• One thing he hates? The crate. HATES it. Barks and barks and barks. Last night I put his crate in my bedroom but that was a no-go after 45 minutes of barking. I’m a firm believer in letting a dog bark it out but I live in an apartment; it’s just rude to let him bark that much at 10:30 at night. Or any time of the day/night. I put him in the crate this morning when I went for a 40-minute run; considering he was barking when I left and barking when I got home, it’s safe to assume he spent the entire 40 minutes barking. When I got back, I had to run some quick errands so I left him out and came back to a clean apartment and no barking. So the crate will go away…for now.
  • He’s starting to show me some of the typical pug hops; hops around dancing when I come home, when it’s time for food, etc.
  • He has a lot of energy for 13 but he definitely tires quickly. As I type this, he’s sitting on the floor at the feet falling asleep after spending the last 20 minutes staring outside the patio door.
    IMG_5040.JPG
  • And Lucy? After some getting-to-know-you sniffing, they’ve largely ignored each other. Like most pugs, Mugs prefers to know where I am at all times. She’s camped out on the couch now which is where she’d be anyway. I think his barking is driving her a bit bonkers but other than that, things are going well so far. Granted, it’s been 18 hours. But so far so good!
    IMG_5129.JPG

Ready for 2018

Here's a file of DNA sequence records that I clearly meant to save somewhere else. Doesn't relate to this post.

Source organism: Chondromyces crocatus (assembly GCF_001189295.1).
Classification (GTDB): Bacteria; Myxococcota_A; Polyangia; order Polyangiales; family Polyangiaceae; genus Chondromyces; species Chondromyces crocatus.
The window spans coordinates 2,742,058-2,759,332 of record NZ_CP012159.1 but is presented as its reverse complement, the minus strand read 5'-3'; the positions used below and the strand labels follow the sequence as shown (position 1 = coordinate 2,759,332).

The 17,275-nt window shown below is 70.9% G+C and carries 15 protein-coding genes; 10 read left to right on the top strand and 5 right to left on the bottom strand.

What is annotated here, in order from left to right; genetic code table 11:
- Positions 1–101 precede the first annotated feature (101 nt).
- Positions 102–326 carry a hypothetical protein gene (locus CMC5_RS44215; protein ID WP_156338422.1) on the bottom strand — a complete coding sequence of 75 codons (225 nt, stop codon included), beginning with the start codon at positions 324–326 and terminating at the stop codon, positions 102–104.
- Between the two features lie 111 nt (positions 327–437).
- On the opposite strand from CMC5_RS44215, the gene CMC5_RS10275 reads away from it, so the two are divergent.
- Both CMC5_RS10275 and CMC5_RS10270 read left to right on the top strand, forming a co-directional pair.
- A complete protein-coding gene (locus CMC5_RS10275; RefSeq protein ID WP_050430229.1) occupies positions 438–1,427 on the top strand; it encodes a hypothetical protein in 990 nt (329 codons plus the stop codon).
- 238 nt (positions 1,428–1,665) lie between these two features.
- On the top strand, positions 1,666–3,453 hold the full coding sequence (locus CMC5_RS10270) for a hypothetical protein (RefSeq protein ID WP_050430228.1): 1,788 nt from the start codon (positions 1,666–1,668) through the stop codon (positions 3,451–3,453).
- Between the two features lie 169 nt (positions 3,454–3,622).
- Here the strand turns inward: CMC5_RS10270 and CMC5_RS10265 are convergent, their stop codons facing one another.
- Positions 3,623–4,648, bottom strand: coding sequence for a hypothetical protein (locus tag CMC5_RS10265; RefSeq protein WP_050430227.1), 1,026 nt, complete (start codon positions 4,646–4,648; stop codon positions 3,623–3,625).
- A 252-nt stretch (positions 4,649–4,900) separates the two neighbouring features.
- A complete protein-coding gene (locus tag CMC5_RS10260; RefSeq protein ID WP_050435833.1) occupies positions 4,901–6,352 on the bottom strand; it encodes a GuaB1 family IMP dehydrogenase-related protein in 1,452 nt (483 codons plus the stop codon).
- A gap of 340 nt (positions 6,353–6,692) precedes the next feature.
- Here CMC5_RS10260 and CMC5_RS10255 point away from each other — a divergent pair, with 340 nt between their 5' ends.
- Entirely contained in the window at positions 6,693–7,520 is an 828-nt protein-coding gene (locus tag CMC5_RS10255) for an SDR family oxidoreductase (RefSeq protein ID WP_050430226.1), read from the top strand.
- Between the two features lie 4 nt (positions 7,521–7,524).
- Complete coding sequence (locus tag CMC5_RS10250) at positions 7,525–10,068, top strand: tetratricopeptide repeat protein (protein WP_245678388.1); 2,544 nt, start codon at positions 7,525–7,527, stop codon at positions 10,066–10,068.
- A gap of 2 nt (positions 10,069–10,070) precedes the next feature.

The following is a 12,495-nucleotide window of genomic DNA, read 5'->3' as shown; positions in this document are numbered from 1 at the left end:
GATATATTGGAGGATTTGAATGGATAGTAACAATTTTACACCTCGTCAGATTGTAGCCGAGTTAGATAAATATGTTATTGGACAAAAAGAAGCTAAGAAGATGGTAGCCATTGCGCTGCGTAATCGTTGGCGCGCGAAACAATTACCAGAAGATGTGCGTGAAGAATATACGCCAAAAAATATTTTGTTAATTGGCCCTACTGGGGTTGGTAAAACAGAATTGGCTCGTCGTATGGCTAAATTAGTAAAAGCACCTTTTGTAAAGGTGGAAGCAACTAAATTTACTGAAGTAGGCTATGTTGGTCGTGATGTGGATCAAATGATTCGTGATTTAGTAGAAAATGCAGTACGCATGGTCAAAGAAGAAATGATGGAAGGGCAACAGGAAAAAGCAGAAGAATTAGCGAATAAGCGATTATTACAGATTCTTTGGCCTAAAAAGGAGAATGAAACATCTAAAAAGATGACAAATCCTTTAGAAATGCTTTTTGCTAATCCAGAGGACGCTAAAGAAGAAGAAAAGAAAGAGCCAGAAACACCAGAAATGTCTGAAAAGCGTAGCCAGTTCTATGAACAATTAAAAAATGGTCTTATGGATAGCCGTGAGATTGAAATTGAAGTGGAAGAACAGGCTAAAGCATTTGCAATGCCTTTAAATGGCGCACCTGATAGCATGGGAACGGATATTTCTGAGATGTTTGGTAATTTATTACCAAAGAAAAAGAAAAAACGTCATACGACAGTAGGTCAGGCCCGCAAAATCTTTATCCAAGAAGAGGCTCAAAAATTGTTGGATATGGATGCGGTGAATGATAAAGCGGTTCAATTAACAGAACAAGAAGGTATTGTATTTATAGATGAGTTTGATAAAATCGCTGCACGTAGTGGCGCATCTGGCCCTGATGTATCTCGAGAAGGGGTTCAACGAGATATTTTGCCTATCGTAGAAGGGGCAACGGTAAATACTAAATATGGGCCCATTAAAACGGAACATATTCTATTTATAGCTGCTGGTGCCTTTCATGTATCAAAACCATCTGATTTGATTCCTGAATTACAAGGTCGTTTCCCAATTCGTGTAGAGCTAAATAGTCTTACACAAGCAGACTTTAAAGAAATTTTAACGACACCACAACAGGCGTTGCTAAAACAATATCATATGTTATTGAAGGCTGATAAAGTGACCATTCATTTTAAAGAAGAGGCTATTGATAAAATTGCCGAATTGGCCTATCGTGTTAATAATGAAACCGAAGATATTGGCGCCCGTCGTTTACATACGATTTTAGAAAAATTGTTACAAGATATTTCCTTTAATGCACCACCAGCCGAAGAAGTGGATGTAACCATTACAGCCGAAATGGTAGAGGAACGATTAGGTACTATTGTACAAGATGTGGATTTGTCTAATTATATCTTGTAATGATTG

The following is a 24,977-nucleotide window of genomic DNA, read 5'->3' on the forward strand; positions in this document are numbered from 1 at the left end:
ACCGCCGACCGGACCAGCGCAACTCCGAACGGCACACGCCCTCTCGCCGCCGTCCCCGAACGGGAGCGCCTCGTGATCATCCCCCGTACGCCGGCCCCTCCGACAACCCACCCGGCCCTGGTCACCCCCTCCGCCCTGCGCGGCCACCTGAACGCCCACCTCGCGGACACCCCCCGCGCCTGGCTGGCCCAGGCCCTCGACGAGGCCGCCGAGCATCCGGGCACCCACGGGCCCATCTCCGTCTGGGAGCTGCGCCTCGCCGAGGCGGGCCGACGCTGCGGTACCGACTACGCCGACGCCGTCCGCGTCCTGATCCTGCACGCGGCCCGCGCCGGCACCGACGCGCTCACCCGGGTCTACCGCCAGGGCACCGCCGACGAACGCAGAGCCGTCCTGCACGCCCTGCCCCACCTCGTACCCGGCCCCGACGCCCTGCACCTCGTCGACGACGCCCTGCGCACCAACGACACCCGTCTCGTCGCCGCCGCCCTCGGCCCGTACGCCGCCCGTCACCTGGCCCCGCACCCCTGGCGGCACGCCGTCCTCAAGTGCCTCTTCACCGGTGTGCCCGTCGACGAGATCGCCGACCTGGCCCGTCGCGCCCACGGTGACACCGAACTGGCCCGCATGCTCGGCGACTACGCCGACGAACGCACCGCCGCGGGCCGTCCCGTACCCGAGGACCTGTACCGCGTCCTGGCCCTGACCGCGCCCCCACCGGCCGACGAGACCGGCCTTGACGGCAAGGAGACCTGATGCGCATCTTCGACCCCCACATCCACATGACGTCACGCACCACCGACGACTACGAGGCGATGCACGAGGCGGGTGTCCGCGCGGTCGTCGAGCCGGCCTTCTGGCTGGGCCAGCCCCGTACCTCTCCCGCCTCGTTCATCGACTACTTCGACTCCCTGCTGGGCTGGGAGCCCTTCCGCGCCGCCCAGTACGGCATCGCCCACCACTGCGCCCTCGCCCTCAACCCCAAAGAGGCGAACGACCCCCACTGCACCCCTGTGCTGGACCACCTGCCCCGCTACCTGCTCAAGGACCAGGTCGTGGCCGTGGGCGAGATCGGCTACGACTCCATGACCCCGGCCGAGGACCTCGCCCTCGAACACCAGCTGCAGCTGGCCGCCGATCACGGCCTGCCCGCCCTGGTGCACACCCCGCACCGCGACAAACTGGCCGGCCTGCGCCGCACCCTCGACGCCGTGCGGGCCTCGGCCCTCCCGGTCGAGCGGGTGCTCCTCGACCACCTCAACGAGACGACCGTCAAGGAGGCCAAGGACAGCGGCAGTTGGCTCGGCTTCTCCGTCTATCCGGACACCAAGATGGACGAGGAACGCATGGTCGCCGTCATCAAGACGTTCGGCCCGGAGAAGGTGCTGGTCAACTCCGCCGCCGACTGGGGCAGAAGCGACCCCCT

Merry Christmas! Lucy and I had a great few days back at home with my parents and family in New Jersey. It was way too quick of a trip but a great holiday weekend.

IMG_4551.JPG

IMG_4550.JPG
And now, 2017 is about to come to a close – it’s on to 2018. I don’t necessarily want to forget 2017, but it wasn’t my best year. Granted, career-wise it was an exciting and refreshing year. It was a needed change and I simply love the area to which I moved and I’m still really liking my new career. Personally, though, it was the lowest I’ve been in a while. A lot of things helped me get through the year – CrossFit, my CrossFit family, my parents, Lucy, Lady and Kramer, close friends. My newfound commitment toward running and running goals. Wine.

And I’ve been working toward embracing being alone. I don’t mean completely and totally alone, but without a partner to lean on during the tough days. Fortunately, I’ve always been pretty comfortable spending time alone. It’s the hard days, though – days where work sucks or someone pisses me off – that make being alone a little more difficult. But this year, I’m going to make a point of continuing to do the things I want to do whether I have someone to enjoy them with or not!

I’m not setting any lofty or cliché resolutions for 2018 (as in, I will lose “XX” amount of pounds or write in a gratitude journal every day), but I do have some goals in mind. Some goals are work related or not for public consumption. Some goals, though, I’m totally comfortable putting out in the open:

1. Run a sub-22 5k. I ran a 22:00 on the dot late last winter and since then the closest I’ve come is 22:22. Unacceptable. In an ideal world, I’d run closer to a 21:30 than a 21:59 on my way to achieving that goal, but I’ll settle for anything sub-22.
2. Foster. It does add a lot of stress, especially handling two dogs on my own, but it just makes me significantly happier.
3. Save money in eight out of 12 months. Certain months – December (hello, Christmas shopping), the month I pay my insurance (I pay my insurance in one lump sum) or need emergency car repairs – it won’t be possible to save money. But if I can save in all but four months out of the year, I’ll be happy. I put a large percentage of my paycheck into retirement so I’m not losing money, but I’m definitely not saving as much cash as I should be. I went a little shopping crazy this past year and 2018 needs to be different.